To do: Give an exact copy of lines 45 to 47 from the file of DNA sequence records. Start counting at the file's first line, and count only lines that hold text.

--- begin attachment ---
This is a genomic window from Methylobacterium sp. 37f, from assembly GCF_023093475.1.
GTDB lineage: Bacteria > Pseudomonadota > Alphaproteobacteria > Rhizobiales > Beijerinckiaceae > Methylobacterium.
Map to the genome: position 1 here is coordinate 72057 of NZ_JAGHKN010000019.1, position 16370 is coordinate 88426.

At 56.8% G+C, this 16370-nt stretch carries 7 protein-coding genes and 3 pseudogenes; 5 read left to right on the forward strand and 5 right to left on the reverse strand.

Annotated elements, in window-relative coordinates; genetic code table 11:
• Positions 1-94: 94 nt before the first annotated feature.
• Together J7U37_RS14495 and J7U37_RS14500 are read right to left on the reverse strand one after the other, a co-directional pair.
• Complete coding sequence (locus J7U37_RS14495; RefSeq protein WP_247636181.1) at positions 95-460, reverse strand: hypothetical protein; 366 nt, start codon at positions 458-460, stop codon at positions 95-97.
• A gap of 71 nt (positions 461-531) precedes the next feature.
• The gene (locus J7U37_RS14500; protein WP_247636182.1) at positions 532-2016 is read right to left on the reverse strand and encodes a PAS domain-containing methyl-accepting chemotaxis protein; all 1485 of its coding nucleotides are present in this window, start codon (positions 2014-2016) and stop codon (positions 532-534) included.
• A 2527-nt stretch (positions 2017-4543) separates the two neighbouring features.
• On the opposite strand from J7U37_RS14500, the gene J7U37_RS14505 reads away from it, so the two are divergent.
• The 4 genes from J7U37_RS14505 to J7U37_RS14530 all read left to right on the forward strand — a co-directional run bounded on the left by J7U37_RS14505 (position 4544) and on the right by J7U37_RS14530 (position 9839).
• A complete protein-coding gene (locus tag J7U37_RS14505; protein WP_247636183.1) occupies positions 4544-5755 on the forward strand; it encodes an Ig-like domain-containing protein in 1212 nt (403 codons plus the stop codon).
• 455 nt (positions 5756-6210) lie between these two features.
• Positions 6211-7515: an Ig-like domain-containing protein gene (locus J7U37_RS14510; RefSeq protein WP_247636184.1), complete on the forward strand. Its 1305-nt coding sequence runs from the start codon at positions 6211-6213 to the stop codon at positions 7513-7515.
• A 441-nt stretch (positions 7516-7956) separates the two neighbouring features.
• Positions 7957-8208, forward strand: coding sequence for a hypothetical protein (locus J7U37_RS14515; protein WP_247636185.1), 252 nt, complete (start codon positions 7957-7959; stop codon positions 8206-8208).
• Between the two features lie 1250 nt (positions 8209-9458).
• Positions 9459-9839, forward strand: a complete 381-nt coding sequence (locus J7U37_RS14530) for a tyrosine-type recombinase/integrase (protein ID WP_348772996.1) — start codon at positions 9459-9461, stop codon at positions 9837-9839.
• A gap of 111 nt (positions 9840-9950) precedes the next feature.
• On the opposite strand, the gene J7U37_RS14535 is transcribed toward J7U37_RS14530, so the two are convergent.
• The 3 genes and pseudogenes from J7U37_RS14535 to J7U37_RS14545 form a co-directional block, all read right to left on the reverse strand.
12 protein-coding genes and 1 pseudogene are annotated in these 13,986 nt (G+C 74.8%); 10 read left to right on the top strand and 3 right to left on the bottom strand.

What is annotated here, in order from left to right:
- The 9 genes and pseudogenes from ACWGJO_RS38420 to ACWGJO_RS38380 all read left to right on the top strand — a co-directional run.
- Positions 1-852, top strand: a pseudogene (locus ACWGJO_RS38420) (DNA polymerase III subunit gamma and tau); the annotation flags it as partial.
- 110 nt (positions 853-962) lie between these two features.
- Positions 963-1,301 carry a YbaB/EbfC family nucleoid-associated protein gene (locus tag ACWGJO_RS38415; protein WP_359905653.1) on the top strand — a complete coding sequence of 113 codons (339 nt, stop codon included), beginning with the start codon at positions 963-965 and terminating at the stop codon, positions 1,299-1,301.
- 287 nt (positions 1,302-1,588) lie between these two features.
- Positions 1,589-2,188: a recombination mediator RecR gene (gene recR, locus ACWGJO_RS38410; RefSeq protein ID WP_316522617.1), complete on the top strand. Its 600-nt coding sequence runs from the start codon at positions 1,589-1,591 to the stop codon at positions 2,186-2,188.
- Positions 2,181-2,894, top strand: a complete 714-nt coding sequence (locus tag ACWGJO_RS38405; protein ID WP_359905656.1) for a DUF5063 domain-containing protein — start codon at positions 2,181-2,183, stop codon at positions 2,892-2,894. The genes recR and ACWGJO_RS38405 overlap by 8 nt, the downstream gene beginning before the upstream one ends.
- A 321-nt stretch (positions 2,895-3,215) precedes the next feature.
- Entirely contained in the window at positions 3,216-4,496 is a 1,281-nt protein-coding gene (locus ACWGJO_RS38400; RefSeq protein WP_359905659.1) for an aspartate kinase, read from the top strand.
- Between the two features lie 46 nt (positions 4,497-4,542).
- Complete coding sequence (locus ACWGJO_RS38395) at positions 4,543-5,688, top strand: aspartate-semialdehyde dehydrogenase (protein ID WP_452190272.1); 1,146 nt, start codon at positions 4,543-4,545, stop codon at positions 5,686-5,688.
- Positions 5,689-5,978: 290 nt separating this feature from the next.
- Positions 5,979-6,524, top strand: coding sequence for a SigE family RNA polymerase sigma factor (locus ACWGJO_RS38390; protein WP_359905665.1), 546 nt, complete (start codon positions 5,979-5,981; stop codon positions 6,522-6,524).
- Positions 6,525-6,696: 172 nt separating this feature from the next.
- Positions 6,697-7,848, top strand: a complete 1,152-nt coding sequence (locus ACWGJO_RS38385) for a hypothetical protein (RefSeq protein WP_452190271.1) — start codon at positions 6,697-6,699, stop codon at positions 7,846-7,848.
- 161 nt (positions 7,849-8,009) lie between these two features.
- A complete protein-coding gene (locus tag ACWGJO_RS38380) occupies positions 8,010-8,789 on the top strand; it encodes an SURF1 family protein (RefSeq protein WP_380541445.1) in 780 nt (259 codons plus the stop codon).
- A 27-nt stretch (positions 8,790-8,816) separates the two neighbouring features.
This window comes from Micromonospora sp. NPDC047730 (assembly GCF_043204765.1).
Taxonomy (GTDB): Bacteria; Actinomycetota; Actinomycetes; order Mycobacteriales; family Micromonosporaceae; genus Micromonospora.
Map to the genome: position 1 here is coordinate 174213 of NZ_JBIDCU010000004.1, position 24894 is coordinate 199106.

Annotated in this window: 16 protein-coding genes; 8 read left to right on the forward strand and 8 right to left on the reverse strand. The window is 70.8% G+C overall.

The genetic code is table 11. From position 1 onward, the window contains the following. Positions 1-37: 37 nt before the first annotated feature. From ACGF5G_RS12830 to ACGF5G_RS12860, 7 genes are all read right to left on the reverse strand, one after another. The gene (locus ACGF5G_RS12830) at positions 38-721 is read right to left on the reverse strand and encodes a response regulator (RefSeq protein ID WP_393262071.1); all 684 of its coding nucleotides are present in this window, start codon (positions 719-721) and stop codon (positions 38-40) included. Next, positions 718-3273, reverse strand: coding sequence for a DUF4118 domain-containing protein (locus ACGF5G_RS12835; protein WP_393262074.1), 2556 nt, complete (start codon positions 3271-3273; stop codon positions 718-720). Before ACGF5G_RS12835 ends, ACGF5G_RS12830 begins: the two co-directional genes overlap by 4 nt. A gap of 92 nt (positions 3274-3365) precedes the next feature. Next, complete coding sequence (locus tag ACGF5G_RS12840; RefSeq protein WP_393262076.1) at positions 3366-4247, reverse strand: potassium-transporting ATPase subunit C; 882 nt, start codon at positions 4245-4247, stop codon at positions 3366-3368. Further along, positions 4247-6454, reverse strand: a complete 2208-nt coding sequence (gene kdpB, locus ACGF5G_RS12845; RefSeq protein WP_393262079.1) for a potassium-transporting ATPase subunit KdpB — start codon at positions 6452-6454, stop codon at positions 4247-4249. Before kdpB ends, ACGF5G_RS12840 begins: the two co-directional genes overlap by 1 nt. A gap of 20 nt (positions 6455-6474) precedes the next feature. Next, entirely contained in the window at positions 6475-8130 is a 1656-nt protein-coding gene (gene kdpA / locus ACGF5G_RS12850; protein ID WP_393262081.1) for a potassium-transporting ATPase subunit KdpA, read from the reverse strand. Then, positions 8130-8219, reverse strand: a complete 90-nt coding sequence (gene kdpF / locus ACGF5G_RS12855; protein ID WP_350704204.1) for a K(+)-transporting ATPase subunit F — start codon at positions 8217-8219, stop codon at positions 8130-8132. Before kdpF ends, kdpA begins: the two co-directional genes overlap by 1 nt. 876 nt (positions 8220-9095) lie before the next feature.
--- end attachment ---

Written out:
Taxonomy (GTDB): Bacteria; Actinomycetota; Actinomycetes; order Mycobacteriales; family Micromonosporaceae; genus Micromonospora.
Map to the genome: position 1 here is coordinate 174213 of NZ_JBIDCU010000004.1, position 24894 is coordinate 199106.

Annotated in this window: 16 protein-coding genes; 8 read left to right on the forward strand and 8 right to left on the reverse strand. The window is 70.8% G+C overall.